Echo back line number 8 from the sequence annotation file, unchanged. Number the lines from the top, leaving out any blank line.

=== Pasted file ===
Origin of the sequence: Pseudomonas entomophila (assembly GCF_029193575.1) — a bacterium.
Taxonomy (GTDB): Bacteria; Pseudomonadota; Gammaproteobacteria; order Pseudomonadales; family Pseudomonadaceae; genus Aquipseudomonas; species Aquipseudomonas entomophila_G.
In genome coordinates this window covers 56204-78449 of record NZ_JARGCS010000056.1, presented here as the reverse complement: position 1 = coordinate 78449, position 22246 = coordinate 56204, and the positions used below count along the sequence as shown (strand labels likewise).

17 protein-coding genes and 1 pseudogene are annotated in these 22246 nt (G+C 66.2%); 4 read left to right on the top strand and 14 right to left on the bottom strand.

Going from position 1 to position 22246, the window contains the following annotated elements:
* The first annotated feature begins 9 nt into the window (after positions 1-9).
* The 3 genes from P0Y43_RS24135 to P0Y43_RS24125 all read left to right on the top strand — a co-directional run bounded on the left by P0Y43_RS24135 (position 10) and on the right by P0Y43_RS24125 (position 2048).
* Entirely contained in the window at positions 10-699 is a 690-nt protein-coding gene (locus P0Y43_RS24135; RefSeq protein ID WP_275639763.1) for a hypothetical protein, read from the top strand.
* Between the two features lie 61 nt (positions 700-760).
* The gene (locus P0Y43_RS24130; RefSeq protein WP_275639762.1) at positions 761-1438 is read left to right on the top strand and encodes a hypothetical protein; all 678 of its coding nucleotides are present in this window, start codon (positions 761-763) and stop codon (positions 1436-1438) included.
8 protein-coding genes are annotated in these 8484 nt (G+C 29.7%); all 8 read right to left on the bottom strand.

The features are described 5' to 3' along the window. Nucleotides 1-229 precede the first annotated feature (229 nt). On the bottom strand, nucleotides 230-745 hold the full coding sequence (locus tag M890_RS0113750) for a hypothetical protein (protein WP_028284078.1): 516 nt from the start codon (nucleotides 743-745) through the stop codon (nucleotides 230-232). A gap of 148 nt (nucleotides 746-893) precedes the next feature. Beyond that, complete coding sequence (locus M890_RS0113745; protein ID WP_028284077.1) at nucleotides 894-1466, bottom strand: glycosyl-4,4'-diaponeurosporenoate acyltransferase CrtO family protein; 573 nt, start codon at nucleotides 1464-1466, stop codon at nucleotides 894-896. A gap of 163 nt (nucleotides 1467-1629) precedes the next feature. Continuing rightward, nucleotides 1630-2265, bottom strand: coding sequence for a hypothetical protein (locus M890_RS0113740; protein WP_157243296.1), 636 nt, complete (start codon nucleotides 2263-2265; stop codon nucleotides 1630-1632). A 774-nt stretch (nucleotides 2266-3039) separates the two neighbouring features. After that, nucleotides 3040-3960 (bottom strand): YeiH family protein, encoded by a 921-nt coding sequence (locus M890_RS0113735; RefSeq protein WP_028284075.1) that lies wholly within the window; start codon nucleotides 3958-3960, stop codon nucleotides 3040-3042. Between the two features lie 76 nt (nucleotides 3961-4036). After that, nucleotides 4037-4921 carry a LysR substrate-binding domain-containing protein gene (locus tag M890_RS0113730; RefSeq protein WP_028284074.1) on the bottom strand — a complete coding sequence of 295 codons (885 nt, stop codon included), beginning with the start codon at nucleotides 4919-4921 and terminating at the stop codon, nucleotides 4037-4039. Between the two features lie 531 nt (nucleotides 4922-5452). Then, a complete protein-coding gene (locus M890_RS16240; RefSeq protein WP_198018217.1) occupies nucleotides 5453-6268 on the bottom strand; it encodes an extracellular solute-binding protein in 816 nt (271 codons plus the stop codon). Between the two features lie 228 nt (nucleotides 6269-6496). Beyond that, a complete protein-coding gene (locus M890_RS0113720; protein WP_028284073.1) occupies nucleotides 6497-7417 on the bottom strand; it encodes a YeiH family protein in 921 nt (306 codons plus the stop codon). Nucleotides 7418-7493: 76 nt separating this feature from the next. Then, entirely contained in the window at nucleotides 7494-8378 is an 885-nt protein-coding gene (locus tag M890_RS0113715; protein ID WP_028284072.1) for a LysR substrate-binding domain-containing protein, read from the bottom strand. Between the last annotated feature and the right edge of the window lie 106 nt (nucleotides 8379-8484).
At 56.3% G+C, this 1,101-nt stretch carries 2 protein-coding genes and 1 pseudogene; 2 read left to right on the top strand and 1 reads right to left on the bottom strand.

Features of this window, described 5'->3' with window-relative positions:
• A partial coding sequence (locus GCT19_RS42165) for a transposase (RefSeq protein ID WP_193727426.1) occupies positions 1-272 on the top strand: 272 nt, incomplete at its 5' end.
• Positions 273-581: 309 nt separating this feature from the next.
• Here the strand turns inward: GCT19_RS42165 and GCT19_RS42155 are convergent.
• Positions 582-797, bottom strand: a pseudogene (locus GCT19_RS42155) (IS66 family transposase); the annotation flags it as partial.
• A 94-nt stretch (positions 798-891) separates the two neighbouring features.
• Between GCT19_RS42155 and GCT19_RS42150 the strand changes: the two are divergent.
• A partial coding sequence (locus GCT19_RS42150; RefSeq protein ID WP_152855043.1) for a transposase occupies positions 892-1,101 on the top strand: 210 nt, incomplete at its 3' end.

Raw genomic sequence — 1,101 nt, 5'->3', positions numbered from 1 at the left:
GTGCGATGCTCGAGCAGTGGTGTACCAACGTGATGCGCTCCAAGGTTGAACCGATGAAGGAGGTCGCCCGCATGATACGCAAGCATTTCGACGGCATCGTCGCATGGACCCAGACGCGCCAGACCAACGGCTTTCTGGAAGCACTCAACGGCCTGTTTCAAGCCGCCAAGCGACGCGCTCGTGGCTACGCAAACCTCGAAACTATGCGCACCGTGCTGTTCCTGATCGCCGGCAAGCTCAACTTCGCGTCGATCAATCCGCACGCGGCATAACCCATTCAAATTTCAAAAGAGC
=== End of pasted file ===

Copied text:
* Entirely contained in the window at positions 10-699 is a 690-nt protein-coding gene (locus P0Y43_RS24135; RefSeq protein ID WP_275639763.1) for a hypothetical protein, read from the top strand.